tralac Daily News
The International Monetary Fund’s (IMF) latest global economic outlook review sounds the alarm bell for a slowdown in global economic growth – but prospects are more positive for South Africa.
Inflation this year is anticipated to reach 6.6% in advanced economies and 9.5% in emerging market and developing economies—upward revisions of 0.9 and 0.8 percentage points respectively—and is projected to remain elevated longer.
The global economy, still reeling from the pandemic and Russia’s invasion of Ukraine, is facing an increasingly gloomy and uncertain outlook, the IMF said, with many of the downside risks flagged in the group’s April World Economic Outlook beginning to materialise.
GIPC urges business investment in Central Region (Graphic Online)
The Ghana Investment Promotion Centre (GIPC) has urged investors to capitalise on the Central Region's untapped economic potential to grow their companies and create jobs in the region.
It said doing so would help the local economy, provide jobs and speed up the region's socioeconomic growth.
This was made known during the GIPC's Central Regional Sensitisation tour earlier in the month to show traditional leaders and the metropolitan municipal and district assemblies (MMDAs) the importance of making land available for investment.
Steel market embracing need for decarbonisation, says Kumba Iron Ore (Engineering News)
JOHANNESBURG – At a time when steelmakers the world over are taking strong steps to decarbonise steelmaking, Kumba Iron Ore’s high-quality lump and iron (Fe) is highly sought after, which positions the Johannesburg Stock Exchange-listed mining and marketing company well in the global fight against climate change.
Simultaneously, steel demand is expected to increase significantly as a result of the massive global transition to renewable energy.
This is because the steel intensity in renewable power infrastructure is 10 to 30 times more than the steel intensity of fossil-based power infrastructure, making steel a vital energy transition ingredient.
The President, National Council of Managing Director of Licensed Customs Agents (NCMDLCA), Lucky Amiwero, has petitioned President Muhammadu Buhari and the Minister of Finance, Zainab Ahmed to order the withdrawal of the Nigeria Customs Service (NCS) Draft Bill 2022 from the National Assembly.
This is even as he said that the bill does not reflect the Trade Facilitation Agreement (FTA) and African Continental Free Trade Area (AFCFTA).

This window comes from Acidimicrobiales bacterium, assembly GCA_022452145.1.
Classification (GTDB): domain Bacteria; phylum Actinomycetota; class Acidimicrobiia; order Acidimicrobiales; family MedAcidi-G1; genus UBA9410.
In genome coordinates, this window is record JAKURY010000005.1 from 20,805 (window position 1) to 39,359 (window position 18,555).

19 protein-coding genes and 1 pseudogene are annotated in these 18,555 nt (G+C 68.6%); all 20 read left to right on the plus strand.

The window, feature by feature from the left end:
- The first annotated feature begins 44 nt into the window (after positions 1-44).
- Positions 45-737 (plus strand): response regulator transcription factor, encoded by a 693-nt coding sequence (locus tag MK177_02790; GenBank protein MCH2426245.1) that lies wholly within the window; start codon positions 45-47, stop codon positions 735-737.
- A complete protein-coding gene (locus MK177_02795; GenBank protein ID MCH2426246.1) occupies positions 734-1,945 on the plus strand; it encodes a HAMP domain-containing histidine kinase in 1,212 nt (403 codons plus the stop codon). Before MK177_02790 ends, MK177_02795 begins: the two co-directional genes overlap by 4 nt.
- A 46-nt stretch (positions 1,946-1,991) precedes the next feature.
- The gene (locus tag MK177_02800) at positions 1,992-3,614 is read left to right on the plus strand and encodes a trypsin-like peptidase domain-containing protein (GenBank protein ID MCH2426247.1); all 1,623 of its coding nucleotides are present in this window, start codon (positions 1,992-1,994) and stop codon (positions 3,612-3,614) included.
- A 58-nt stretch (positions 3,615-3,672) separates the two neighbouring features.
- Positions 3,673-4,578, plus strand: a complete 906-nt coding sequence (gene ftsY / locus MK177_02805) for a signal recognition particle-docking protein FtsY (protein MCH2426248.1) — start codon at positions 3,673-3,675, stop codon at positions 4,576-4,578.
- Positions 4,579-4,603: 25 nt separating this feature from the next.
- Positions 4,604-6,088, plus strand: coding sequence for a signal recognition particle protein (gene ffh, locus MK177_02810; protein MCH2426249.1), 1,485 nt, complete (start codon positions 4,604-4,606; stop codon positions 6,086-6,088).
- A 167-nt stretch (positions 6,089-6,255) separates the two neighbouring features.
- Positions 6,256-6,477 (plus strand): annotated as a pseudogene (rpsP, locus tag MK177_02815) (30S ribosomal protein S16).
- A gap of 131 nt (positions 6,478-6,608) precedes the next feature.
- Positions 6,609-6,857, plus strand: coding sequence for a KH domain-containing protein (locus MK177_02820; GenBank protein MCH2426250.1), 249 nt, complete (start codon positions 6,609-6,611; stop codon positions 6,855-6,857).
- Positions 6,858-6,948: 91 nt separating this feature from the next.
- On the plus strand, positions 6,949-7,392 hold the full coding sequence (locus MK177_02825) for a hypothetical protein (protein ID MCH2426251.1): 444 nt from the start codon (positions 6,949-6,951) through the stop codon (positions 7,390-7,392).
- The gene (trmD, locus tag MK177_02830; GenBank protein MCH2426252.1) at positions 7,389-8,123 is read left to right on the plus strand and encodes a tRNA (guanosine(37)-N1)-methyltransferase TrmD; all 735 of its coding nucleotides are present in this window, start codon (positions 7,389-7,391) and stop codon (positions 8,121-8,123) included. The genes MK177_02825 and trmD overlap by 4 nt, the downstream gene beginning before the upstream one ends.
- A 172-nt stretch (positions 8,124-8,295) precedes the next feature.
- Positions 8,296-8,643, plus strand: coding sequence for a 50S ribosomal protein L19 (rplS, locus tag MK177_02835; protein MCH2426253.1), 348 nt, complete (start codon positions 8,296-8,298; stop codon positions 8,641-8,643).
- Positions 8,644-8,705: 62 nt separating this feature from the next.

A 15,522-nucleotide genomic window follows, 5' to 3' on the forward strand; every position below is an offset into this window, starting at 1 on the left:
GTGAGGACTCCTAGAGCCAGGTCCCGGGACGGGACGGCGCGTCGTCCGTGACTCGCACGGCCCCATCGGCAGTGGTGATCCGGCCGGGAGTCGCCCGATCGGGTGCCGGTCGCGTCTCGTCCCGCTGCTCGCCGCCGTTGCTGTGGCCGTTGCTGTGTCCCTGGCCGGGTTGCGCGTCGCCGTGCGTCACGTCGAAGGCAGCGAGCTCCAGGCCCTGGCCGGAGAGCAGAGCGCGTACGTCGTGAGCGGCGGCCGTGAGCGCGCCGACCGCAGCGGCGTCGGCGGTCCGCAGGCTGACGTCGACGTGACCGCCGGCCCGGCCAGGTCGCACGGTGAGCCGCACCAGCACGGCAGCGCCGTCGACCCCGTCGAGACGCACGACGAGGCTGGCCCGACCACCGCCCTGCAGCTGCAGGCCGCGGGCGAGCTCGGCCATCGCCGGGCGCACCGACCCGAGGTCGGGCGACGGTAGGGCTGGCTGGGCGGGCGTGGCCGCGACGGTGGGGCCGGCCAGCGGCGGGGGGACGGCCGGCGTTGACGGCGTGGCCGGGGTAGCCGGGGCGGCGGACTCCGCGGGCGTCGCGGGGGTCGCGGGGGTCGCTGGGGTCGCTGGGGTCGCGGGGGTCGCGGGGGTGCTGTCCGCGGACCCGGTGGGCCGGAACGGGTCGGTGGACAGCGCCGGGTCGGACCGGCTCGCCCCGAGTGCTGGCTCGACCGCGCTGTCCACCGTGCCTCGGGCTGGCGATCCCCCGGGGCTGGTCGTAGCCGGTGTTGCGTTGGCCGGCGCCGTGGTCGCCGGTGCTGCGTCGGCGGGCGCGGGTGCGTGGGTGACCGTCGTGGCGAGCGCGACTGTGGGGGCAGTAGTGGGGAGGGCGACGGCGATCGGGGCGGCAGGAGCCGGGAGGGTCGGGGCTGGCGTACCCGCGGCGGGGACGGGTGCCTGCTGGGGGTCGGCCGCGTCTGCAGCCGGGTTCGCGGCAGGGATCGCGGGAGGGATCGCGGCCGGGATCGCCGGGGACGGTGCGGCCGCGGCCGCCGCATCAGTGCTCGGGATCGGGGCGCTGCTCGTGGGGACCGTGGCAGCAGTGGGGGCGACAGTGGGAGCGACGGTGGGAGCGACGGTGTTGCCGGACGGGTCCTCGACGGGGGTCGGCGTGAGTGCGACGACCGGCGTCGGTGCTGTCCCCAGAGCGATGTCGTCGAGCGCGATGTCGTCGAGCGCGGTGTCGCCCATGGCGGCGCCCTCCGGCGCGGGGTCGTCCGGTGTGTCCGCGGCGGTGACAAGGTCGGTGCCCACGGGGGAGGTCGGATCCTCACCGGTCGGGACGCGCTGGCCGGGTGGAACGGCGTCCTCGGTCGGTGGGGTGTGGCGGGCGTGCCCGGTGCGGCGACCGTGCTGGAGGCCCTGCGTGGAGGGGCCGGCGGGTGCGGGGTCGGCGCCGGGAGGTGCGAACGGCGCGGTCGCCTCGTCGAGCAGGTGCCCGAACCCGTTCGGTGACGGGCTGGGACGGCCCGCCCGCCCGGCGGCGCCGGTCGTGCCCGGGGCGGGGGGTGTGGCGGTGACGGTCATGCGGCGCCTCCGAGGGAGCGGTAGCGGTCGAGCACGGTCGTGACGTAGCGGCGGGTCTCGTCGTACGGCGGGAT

He said due to the importance of the Customs and Excise Management Act (CEMA) to the economy as an instrument that assists the Federal Government to formulate proper trade and fiscal policy direction, the draft bill must be withdrawn, reviewed and redrafted to accommodate the shortfalls of the international conventions, treaties and protocol missing in the draft.
Webb Fontaine, a leading provider of advanced and innovative trade and Customs services, has announced its Customs Webb solution has been chosen by Benin as their new Customs system, in replacement of ASYCUDA World.
The project strengthens Webb Fontaine's long-standing partnership with Benin Government, who has ambitions to expand and develop into one of the region's most technologically advanced trade environments.
The project continues towards a fully integrated approach to trade, interconnecting all major trade platforms such as the Single Window, the Port Community System, the e-Tracking solution and now through Customs Webb the Customs System. As a central and critical part of the trade environment, it is crucial and urgent for Governments to operate modern and efficient Customs Systems.
Ugandan President Yoweri Museveni on Tuesday said his country will continue trading with Russia, noting that the East African nation will not be drawn into making decisions against Moscow based on its ongoing military operation in Ukraine.
Museveni made the remarks at a joint press briefing with visiting Russian Foreign Minister Sergey Lavrov at State House in Entebbe.
“We want to trade with Russia. We want to trade with all countries of the world. We don’t believe in being enemies of somebody’s enemy,” he said.
Small and Medium Enterprises (SMEs) exhibiting at the ongoing Central Regional Trade, Tourism and Investment Fair, have called for support to enable them to participate in the African Continental Free Trade Area (AfCFTA).
Representing about 90 per cent of businesses participating in the Fair, the SMEs in separate interviews with the Ghana News Agency, described the sector as the backbone of Ghana’s economy.
According to the SMEs, the support should focus on innovative trade policies, trade infrastructure, improved capacity, trade information and facilitation, market access for growth and expansion.
The Board of Directors of the African Development Fund, the concessional window of the African Development Bank Group, has approved a grant of $2 million to boost food production in Sierra Leone.